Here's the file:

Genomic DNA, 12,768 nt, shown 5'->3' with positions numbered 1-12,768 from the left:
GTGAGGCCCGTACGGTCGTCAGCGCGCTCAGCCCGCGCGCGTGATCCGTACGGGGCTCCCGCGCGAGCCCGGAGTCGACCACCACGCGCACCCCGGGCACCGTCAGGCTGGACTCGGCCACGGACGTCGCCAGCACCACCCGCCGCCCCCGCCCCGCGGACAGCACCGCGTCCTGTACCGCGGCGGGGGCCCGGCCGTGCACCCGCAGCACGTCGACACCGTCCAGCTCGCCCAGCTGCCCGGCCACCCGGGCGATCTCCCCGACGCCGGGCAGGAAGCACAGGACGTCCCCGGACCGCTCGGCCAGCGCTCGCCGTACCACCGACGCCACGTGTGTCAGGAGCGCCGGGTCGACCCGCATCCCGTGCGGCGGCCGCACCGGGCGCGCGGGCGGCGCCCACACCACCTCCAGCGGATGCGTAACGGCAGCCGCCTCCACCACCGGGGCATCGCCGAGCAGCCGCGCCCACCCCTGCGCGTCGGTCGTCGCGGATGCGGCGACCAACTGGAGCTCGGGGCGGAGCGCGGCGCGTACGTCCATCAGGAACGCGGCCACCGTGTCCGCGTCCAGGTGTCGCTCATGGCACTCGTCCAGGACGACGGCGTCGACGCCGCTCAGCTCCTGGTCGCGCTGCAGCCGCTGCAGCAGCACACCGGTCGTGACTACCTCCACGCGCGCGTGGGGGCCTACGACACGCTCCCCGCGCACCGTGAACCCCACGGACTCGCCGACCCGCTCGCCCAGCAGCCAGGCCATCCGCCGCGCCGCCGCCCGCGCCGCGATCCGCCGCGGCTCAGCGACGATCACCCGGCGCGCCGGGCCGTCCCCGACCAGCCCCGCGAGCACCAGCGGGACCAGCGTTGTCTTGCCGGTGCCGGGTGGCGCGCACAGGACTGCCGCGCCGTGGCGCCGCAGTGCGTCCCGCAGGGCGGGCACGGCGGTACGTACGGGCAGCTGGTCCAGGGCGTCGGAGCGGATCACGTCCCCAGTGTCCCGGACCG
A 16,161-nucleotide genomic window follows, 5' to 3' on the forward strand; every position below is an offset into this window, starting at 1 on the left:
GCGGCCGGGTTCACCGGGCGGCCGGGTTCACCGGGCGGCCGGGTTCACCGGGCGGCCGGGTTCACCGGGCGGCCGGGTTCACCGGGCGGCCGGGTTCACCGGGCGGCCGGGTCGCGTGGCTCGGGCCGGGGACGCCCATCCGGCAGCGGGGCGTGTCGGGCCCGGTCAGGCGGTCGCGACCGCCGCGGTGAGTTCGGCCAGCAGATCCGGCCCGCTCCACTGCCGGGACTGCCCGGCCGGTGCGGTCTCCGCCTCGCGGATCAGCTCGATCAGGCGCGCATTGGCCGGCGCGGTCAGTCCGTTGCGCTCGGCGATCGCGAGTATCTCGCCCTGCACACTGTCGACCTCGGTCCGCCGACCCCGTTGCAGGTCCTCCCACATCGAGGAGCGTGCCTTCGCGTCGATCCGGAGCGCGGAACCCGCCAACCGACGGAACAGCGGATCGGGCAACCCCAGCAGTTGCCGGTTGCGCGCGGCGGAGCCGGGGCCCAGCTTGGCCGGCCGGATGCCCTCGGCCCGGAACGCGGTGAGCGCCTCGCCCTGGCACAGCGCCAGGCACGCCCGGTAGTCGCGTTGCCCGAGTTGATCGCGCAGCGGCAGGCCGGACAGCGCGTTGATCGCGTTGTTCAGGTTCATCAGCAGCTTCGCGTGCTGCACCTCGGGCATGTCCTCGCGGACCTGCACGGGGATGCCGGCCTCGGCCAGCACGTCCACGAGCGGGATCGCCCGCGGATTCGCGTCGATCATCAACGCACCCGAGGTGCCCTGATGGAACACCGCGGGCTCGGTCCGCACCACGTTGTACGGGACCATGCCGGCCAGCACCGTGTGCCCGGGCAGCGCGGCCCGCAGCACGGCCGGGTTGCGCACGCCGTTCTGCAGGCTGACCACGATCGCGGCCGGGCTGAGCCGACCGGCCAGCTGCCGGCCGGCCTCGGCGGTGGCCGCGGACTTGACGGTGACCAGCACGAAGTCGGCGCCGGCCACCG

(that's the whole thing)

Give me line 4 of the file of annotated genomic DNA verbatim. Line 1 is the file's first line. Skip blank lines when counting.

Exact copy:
GCGGCCGGGTTCACCGGGCGGCCGGGTTCACCGGGCGGCCGGGTTCACCGGGCGGCCGGGTTCACCGGGCGGCCGGGTTCACCGGGCGGCCGGGTTCACCGGGCGGCCGGGTCGCGTGGCTCGGGCCGGGGACGCCCATCCGGCAGCGGGGCGTGTCGGGCCCGGTCAGGCGGTCGCGACCGCCGCGGTGAGTTCGGCCAGCAGATCCGGCCCGCTCCACTGCCGGGACTGCCCGGCCGGTGCGGTCTCCGCCTCGCGGATCAGCTCGATCAGGCGCGCATTGGCCGGCGCGGTCAGTCCGTTGCGCTCGGCGATCGCGAGTATCTCGCCCTGCACACTGTCGACCTCGGTCCGCCGACCCCGTTGCAGGTCCTCCCACATCGAGGAGCGTGCCTTCGCGTCGATCCGGAGCGCGGAACCCGCCAACCGACGGAACAGCGGATCGGGCAACCCCAGCAGTTGCCGGTTGCGCGCGGCGGAGCCGGGGCCCAGCTTGGCCGGCCGGATGCCCTCGGCCCGGAACGCGGTGAGCGCCTCGCCCTGGCACAGCGCCAGGCACGCCCGGTAGTCGCGTTGCCCGAGTTGATCGCGCAGCGGCAGGCCGGACAGCGCGTTGATCGCGTTGTTCAGGTTCATCAGCAGCTTCGCGTGCTGCACCTCGGGCATGTCCTCGCGGACCTGCACGGGGATGCCGGCCTCGGCCAGCACGTCCACGAGCGGGATCGCCCGCGGATTCGCGTCGATCATCAACGCACCCGAGGTGCCCTGATGGAACACCGCGGGCTCGGTCCGCACCACGTTGTACGGGACCATGCCGGCCAGCACCGTGTGCCCGGGCAGCGCGGCCCGCAGCACGGCCGGGTTGCGCACGCCGTTCTGCAGGCTGACCACGATCGCGGCCGGGCTGAGCCGACCGGCCAGCTGCCGGCCGGCCTCGGCGGTGGCCGCGGACTTGACGGTGACCAGCACGAAGTCGGCGCCGGCCACCG